Fermented dairy products are an important part of the human diet because they provide nutrients and extend the shelf life of raw milk, which is perishable. In Africa, there are several traditionally fermented milk products (TFMPs) mostly, produced at household level for domestic consumption such as mabisi from Zambia. Mabisi is made by spontaneous fermentation of raw milk at ambient temperature in a calabash, plastic or metal container for two days. The main aim of this study was to characterise the microbial community composition of mabisi and optimise its production process. Thus, a survey was carried out to determine the different production practices/methods of mabisi, key production parameters, uses and microbial community composition. Then, a laboratory experiment was carried out to determine the effect of fermentation temperature on the quality of mabisi and its microbial community composition. Furthermore, a field experiment was also conducted to determine the microbial dynamics of three types of mabisi. We found seven different production methods of mabisi, which include tonga, barotse, backslopping, illa, creamy, cooked and thick-tonga mabisi. Tonga mabisi was found to be the most popular and widely produced mabisi variant throughout the country by all ethnic groups. The key production parameters identified were: type of fermentation container, fermentation temperature, backslopping, alternate removal of whey in combination with addition of raw milk, heating and cooling, fermentation time and finally, agitation (churning). We further found that mabisi is a versatile product with various uses. The microbial community composition of mabisi from across the country was unravelled and showed that the top 10 most abundant genera were Lactococcus, Lactobacillus, Streptococcus, Enterobacter, Klebsiella, Kluyvera, Aeromonas, Acinetobacter, Buttiauxella and Citrobacter, which belong to two phyla, Firmicutes and Proteobacteria. The microbial community composition was affected by geographical location, production method, type of producer, fermentation container, pH and fermentation time. Furthermore, the production of mabisi in the country was divided into two main regions, (i) the traditional mabisi production region (TMPR) and (ii) the non-TMPR. The products found in TMPR were dominated by lactic acid bacteria (LAB) while the products from non-TMPR were characterised by a diverse community of non-LAB but with Lactococcus lactis driving the fermentation process in these products. Tonga mabisi had a more complex and diverse microbial community composition than the rest and was widely produced in non-TMPRs.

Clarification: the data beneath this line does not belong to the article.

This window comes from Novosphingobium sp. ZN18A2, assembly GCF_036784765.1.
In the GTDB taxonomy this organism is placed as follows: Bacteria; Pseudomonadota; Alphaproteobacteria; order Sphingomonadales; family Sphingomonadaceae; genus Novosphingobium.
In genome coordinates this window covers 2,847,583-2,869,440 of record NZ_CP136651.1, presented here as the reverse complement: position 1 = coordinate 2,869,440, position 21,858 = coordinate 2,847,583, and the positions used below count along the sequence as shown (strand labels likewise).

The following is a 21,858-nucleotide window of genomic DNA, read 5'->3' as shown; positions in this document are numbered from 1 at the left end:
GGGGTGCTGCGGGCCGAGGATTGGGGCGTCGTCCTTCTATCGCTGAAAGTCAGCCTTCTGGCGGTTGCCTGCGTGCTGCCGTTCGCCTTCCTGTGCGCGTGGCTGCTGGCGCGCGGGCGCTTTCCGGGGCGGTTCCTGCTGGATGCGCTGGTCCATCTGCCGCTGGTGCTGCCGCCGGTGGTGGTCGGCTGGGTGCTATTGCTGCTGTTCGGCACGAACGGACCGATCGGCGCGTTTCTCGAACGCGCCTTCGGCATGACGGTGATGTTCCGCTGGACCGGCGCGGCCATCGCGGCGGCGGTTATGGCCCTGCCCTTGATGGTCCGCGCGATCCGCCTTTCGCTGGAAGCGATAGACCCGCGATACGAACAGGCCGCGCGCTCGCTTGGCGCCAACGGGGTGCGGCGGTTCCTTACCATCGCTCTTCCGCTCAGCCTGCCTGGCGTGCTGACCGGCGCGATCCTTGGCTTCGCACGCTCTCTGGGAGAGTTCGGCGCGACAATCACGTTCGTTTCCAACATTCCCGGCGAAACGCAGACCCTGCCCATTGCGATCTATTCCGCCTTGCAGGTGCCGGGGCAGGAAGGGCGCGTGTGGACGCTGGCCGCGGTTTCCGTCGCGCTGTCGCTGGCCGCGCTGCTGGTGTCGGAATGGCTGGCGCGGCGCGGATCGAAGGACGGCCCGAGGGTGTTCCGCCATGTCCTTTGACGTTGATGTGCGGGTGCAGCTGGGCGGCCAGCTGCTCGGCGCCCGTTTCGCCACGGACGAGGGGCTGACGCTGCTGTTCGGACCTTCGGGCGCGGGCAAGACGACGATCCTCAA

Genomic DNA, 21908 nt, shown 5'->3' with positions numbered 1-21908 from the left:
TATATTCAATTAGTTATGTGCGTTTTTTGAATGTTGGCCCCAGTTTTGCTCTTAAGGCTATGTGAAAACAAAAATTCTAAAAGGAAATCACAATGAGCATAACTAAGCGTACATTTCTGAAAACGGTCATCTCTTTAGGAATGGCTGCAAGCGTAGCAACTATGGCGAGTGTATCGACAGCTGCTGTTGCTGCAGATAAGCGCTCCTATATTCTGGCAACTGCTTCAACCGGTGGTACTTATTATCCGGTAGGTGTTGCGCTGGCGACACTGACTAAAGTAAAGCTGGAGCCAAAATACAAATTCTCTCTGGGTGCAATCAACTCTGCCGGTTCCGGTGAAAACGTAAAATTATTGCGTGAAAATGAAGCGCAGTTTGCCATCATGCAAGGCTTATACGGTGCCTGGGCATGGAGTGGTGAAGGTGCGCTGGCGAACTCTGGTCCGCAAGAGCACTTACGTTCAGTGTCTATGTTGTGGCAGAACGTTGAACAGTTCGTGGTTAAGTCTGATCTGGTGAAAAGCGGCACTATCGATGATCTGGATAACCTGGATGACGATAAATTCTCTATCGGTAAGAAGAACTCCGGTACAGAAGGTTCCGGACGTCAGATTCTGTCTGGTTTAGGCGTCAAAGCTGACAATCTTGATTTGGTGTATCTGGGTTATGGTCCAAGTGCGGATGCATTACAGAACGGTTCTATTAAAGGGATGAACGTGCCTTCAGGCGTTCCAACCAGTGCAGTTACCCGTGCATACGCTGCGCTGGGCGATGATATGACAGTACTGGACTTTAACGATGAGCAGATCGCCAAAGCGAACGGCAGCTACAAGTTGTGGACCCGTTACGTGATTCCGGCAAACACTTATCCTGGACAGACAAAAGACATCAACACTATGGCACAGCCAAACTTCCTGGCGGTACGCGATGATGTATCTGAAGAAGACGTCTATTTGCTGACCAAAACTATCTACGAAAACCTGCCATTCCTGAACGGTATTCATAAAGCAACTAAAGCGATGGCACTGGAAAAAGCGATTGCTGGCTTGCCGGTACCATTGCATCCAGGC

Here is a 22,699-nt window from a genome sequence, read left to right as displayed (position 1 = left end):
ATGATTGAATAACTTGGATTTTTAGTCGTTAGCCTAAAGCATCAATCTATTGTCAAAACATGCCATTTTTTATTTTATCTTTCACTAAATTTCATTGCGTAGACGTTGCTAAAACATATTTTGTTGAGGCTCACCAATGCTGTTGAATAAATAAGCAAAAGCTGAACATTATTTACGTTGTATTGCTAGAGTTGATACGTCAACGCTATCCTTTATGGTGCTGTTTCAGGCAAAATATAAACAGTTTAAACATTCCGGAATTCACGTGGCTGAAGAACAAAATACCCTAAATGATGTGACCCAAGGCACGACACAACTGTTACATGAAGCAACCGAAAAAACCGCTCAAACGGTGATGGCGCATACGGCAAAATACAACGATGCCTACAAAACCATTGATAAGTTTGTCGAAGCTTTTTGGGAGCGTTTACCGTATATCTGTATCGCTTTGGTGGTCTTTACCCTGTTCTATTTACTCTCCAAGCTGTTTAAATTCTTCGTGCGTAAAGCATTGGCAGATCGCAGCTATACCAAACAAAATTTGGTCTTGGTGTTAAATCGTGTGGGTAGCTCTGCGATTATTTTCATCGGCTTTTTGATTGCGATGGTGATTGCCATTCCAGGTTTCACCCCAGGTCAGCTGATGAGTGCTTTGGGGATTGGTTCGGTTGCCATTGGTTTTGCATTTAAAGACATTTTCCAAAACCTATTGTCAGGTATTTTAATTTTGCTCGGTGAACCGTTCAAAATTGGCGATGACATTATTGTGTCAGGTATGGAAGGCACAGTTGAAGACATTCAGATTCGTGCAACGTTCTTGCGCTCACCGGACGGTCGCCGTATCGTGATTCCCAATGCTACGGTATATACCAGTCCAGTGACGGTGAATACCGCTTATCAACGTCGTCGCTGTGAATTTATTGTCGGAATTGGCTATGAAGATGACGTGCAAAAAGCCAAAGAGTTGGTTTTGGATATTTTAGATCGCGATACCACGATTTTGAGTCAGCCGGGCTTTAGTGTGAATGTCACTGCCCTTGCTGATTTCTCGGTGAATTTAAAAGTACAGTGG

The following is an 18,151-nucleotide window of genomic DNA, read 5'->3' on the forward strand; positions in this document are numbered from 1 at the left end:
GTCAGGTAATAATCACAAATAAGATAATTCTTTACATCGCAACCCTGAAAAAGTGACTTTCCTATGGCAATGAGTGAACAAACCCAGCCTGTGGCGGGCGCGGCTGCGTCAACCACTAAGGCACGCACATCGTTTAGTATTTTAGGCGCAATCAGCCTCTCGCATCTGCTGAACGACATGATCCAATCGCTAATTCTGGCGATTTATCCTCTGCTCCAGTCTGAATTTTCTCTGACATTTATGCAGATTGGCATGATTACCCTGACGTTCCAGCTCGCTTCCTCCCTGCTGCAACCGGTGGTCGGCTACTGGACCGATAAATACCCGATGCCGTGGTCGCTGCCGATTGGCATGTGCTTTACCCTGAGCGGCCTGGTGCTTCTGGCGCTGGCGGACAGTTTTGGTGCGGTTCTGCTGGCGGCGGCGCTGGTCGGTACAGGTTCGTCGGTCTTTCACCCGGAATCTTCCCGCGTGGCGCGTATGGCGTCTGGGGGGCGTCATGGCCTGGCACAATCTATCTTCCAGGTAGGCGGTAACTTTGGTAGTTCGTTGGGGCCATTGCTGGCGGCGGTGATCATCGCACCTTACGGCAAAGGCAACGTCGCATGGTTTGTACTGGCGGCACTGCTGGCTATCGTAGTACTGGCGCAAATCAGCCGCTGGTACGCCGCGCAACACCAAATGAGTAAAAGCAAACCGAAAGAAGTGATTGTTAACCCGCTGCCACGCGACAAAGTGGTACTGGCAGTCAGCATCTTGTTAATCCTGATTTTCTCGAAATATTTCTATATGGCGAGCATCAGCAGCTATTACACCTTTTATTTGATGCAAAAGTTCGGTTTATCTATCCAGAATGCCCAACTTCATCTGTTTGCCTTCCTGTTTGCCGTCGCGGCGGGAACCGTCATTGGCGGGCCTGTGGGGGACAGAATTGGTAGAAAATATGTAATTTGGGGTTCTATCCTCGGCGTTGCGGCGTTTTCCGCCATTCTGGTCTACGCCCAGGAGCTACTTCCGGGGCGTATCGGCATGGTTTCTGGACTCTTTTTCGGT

The fermentation temperature, which was one of the key production parameters showed that tonga mabisi fermented at tap water temperature (20°C), room temperature (22°C), constant temperatures of 25° and 30°C retained a complex and diverse microbial community composition with Lactococcus as the main LAB driving the fermentation. In addition, the use of single or multiple batches of raw milk for mabisi production as well as the use of a new or previously used container, also did not have an effect on the microbial community composition of tonga mabisi. However, barotse mabisi incubated at 25°C was dominated by Lactococcus and retained moderate pH of 4.2 whereas the one incubated at 30°C was dominated by Lactobacillus and had a much lower pH of 3.2. High incubation temperature (30°C) led to faster fermentation, high levels of syneresis and a low consistency, which is not desirable. The producer and production method of mabisi had an effect on microbial community composition of mabisi. Three types of mabisi produced by four different producers over ten production cycles showed that tonga mabisi retained a more complex and diverse composition than illa and backslopping mabisi after ten production cycles. The 6th and 10th cycles of illa and backslopping mabisi on the other hand were both dominated by Lactococcus and Lactobacillus. In conclusion, this study established the different production methods of mabisi and its uses, the microbial community composition and the factors that affect them and finally, the process conditions required to produce good quality mabisi. This knowledge can be used to develop starter cultures for mabisi in order to standardise production. Alternatively, spontaneous fermentation with standardised process conditions can be employed to produce standardised products.
|Qualification||Doctor of Philosophy|
|Award date||15 Oct 2019|
|Place of Publication||Wageningen|
|Publication status||Published - 2019|